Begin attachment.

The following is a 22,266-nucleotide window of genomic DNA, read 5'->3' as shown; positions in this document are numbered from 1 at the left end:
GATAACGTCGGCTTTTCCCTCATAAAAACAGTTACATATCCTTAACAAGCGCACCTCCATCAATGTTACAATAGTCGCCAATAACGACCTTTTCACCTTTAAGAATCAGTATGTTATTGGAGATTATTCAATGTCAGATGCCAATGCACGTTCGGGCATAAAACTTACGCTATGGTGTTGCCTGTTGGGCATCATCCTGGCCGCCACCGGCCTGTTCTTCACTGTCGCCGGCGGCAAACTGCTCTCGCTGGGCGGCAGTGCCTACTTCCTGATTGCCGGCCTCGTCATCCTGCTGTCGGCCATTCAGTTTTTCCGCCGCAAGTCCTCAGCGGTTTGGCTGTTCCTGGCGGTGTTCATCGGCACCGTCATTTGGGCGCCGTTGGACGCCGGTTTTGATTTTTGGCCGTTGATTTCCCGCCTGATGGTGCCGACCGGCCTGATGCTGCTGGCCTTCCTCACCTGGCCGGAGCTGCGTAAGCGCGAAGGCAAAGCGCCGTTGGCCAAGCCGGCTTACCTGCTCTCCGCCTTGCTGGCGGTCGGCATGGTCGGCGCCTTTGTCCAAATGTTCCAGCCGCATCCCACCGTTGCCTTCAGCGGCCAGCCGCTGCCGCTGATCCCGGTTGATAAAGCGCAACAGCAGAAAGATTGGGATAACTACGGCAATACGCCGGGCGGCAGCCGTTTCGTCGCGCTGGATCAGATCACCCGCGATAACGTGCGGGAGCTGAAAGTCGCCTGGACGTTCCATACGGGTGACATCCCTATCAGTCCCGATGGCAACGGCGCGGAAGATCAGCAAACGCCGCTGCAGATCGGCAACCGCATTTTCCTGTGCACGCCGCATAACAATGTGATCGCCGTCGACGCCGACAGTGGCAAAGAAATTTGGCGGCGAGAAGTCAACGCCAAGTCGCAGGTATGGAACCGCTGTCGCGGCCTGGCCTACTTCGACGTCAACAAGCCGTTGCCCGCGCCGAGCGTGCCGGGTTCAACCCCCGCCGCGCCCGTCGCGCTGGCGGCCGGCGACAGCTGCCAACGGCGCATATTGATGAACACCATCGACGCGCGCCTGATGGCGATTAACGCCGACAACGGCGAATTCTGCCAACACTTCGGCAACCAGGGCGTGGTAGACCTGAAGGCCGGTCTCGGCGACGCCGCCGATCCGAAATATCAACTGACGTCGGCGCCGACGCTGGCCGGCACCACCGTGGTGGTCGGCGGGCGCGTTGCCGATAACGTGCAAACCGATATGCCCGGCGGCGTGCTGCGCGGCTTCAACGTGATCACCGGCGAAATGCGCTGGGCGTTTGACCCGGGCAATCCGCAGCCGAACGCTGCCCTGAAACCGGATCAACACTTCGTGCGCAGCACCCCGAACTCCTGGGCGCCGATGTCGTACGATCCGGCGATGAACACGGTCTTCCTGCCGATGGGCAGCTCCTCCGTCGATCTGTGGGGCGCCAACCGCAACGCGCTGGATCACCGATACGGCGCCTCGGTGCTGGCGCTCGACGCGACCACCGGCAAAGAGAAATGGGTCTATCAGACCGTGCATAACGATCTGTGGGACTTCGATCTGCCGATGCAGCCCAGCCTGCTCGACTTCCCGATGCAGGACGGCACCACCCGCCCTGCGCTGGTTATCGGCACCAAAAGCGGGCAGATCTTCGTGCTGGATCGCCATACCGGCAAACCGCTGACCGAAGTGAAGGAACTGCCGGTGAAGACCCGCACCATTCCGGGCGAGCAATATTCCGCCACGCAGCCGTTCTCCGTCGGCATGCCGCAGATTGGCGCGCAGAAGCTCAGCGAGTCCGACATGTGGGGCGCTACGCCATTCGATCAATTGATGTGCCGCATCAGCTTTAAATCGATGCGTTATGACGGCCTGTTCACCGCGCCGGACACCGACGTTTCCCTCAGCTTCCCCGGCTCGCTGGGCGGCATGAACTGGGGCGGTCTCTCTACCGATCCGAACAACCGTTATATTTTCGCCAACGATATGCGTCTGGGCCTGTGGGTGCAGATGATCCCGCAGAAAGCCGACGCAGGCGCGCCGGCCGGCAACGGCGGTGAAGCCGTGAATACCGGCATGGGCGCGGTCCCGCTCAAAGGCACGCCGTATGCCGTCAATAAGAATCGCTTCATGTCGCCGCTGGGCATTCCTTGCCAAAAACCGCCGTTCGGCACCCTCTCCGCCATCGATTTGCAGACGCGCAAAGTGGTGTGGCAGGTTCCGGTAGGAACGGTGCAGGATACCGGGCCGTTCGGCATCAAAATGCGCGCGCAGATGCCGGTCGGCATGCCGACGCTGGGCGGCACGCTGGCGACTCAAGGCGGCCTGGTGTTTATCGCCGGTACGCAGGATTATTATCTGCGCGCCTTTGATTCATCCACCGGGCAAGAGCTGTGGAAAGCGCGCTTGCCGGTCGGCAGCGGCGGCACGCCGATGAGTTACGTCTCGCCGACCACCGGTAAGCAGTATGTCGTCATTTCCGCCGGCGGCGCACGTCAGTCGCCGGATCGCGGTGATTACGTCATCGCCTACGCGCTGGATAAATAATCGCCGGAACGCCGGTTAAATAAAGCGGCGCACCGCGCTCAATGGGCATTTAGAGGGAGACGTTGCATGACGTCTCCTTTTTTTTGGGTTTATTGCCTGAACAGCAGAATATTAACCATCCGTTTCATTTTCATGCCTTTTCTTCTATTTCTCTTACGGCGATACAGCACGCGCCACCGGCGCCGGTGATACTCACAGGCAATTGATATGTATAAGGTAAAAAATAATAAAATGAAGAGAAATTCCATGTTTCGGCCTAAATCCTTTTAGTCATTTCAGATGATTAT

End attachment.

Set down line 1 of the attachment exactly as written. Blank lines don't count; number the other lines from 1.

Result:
The following is a 22,266-nucleotide window of genomic DNA, read 5'->3' as shown; positions in this document are numbered from 1 at the left end: